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Machine Learning-Based Label-Free Histopathology Device Performs in Real Time

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POHANG, South Korea, Nov. 4, 2021 — Researchers from Pohang University of Science and Technology (POSTECH) and Gachon University College of Medicine (South Korea) have developed a device that removes the need for complex procedures such as freezing, sectioning, and staining in histopathology process. The device is part of a system that uses ultraviolet microeletromechanical photoacoustic imaging microscopy (UV-MEMS PAM) technology.
Using a MEMS scanner that can scan the light and sound waves quickly, high-speed pathological biopsy is performed on clinical tissue resected from cancer patients. Courtesy of POSTECH.
Using a MEMS scanner that can scan the light and sound waves quickly, researchers in South Korea performed high-speed pathological biopsy on clinical tissue resected from cancer patients. Courtesy of POSTECH.

Cancer diagnosis is confirmed through histopathology by removing a part of the tissue in question, after tests such as MRI, CT, ultrasound, or endoscopy. Based on clinical diagnosis, the cancerous tissue is surgically removed and suspected tissues or lymph nodes are additionally examined. Medical personnel can than formulate treatment plans, and/or perform chemotherapy and radiation based on these results.

The machine learning-based histopathology approach uses a single-axis MEMS scanner as a novel label-free intraoperative histopathology method. In cancer resection surgery, histopathologic examination is essential to confirm the site of a tumor. Frozen-section testing has been conventionally used to carry out the examination, but due to its complicated process, it can prolong surgery and potentially cause interpretation errors.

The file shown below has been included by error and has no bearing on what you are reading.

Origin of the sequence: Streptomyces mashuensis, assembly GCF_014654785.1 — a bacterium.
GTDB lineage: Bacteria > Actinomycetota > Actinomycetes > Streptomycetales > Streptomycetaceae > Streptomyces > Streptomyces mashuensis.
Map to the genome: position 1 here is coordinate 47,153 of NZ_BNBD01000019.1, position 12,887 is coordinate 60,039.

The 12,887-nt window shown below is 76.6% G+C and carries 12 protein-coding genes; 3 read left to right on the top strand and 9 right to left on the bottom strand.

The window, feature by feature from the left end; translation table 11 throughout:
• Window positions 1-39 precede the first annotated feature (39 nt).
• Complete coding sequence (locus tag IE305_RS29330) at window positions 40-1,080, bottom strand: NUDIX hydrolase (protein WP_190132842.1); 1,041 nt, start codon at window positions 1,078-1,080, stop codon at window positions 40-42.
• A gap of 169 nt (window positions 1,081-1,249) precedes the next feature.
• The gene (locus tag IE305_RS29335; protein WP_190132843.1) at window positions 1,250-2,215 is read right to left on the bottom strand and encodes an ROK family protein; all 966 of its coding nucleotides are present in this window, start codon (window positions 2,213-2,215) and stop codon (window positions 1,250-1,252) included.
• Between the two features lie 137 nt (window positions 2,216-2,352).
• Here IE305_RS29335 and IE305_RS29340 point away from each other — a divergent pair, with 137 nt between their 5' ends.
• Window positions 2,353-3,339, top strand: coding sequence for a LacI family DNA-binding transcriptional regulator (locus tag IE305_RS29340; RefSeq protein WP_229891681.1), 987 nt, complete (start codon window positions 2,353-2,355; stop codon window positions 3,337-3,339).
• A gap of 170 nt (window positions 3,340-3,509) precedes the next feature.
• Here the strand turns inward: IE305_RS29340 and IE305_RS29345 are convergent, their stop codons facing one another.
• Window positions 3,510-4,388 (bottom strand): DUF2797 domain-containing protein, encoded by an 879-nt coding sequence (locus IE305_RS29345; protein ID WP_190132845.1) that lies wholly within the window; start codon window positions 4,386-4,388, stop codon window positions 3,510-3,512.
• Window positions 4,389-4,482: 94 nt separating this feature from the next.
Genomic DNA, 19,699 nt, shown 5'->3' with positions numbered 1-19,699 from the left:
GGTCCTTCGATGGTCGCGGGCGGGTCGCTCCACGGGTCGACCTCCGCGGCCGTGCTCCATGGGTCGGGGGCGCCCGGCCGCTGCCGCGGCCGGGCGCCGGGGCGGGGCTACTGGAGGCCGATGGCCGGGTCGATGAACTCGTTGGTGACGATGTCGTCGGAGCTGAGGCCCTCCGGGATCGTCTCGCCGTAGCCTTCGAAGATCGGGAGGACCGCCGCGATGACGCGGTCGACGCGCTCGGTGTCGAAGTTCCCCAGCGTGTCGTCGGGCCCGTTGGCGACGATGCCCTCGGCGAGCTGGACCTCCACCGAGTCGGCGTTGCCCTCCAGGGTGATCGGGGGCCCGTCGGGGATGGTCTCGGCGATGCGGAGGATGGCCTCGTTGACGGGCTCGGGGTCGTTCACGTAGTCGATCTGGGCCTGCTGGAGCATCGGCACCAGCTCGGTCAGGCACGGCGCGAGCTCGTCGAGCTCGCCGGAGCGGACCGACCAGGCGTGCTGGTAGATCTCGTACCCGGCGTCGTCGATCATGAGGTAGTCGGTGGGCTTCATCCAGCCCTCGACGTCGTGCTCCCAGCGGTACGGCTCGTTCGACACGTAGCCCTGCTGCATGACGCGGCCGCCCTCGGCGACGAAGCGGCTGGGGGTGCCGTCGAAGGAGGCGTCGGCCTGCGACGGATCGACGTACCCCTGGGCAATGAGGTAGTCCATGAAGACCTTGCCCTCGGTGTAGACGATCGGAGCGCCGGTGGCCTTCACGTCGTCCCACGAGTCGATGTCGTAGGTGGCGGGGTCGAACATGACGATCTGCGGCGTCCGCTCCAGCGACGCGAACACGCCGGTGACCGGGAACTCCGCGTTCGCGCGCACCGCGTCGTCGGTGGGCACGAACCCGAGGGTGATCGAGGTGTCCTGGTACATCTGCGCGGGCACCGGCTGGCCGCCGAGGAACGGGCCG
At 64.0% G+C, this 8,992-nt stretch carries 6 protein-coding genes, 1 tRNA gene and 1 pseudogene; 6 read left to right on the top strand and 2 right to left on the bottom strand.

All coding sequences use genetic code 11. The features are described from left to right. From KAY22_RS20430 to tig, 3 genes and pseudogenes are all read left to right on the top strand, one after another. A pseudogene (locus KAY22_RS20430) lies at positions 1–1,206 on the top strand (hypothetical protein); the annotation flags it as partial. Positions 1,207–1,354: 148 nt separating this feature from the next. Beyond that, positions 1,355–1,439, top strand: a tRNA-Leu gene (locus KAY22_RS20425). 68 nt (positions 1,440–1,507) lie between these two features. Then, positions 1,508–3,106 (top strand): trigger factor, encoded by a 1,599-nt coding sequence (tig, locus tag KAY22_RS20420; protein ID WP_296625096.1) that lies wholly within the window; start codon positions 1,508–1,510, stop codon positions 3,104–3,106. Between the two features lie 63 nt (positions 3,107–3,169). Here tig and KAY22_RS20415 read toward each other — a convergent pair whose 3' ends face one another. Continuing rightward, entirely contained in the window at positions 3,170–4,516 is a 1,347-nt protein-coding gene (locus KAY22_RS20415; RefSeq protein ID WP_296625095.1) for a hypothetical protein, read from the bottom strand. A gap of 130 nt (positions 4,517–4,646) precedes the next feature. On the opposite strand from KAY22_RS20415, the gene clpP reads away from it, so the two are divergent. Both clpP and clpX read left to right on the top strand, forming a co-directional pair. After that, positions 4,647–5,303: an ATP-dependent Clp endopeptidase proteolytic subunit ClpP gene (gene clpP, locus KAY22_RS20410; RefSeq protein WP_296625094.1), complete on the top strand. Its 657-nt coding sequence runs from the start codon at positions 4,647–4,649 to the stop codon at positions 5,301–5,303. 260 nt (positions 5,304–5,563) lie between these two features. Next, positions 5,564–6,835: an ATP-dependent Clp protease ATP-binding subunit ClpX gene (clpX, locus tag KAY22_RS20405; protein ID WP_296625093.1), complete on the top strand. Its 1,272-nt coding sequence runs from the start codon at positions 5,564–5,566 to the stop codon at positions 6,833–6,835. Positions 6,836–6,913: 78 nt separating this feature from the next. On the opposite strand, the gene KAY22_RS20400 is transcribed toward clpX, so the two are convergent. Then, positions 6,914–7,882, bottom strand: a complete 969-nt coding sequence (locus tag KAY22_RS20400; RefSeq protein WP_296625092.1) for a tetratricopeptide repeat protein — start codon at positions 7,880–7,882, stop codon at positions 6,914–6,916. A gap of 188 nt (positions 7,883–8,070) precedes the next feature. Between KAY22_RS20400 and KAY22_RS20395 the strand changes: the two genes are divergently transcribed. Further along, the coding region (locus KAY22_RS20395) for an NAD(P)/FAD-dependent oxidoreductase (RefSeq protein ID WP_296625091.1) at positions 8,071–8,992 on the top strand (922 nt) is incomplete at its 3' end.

Using a MEMS scanner in the newly developed approach, the researchers were able to visualize label-free cell nuclei of mouse and human tissues. By imaging clinical specimens resected from actual cancer patients and numerically quantifying the histopathologic results, the team demonstrated the potential of the proposed UV-PAM system as an alternative intraoperative histopathology method.

Photoacoustic imaging enables 3D imaging without an independent contrast agent. It additionally combines the advantages of  high-resolution optical imaging with the ultrasound imaging that can achieve structural and functional imaging of small cells and living tissues all the way to large organs.

The microscope developed in the current work uses a high-speed MEMS scanner to significantly improve imaging speed, distinguishing normal tissues from cancer tissues by performing photoacoustic histopathology on cancer tissues that are excised from actual cancer patients, and quantifying the pathological microstructures, said professor Chulhong Kim, who leads the bio-optics and acoustics laboratory at POSTECH.

The research was published in Laser & Photonics Reviews (www.doi.org/10.1002/lpor.202100124).


Photonics.com
Nov 2021
Research & TechnologyBiophotonicsMicroscopyphotoacousticPostechimagingultravioletlabel freelabel-freehistopathologybiopsycancer researchcancer3D imagingMEMSAsia-PacificKoreaPhotoacoustic MicroscopyUV-PAMPAMGachon University College of MedicineLaser & Photonics Reviews

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